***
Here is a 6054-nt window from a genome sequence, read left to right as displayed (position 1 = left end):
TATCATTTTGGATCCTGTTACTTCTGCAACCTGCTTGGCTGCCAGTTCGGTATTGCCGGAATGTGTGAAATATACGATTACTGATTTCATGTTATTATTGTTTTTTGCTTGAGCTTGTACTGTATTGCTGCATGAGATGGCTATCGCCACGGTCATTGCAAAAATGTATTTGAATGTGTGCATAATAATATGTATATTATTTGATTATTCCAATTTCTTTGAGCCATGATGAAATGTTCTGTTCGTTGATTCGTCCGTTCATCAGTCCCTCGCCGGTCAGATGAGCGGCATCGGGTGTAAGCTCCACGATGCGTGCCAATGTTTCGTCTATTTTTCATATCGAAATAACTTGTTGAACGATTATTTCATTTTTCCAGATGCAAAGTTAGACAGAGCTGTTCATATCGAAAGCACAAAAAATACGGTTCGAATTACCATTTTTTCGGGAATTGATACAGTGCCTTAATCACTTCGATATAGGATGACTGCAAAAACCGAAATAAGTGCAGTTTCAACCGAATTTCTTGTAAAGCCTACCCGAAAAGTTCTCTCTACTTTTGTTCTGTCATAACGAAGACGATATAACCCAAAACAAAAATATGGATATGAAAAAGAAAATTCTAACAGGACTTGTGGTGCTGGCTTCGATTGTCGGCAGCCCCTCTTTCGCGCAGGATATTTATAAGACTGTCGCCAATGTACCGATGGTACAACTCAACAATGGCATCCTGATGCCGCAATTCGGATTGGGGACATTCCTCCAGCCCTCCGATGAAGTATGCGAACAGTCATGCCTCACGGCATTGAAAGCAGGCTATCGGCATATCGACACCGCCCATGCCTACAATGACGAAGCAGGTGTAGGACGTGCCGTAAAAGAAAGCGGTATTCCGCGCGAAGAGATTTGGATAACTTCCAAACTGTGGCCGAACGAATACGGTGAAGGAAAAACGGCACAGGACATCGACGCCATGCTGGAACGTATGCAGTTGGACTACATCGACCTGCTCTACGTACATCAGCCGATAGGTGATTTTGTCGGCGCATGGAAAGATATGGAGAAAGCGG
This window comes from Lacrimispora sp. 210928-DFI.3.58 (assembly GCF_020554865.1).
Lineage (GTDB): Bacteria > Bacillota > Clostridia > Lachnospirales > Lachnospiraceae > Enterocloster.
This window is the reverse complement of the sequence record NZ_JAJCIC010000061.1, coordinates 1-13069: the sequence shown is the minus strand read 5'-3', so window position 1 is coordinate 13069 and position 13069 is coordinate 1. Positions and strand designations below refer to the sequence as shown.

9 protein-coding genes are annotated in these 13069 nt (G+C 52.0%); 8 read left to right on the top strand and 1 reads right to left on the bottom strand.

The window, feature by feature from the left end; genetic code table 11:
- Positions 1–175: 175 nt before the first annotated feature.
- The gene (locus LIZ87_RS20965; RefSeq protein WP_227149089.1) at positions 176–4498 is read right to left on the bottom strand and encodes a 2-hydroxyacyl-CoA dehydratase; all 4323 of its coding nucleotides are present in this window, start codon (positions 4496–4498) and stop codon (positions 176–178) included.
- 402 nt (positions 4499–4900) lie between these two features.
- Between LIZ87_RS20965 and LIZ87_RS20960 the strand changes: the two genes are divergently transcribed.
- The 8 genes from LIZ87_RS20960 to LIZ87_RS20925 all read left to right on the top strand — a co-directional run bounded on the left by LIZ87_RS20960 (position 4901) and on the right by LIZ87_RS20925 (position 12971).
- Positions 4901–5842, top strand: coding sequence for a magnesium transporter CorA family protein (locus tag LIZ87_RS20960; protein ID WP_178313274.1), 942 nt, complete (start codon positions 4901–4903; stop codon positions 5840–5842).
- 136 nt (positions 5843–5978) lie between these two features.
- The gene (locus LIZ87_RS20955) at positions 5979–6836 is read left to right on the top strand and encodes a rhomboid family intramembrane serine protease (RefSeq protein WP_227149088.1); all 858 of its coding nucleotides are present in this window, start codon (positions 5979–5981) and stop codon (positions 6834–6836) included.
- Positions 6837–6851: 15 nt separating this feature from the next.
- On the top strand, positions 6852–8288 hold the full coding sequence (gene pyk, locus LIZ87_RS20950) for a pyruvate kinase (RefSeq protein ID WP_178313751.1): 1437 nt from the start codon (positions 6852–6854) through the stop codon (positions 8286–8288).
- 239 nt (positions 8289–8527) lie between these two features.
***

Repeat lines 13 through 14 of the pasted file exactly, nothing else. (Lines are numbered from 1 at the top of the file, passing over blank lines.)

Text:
- Positions 4901–5842, top strand: coding sequence for a magnesium transporter CorA family protein (locus tag LIZ87_RS20960; protein ID WP_178313274.1), 942 nt, complete (start codon positions 4901–4903; stop codon positions 5840–5842).
- 136 nt (positions 5843–5978) lie between these two features.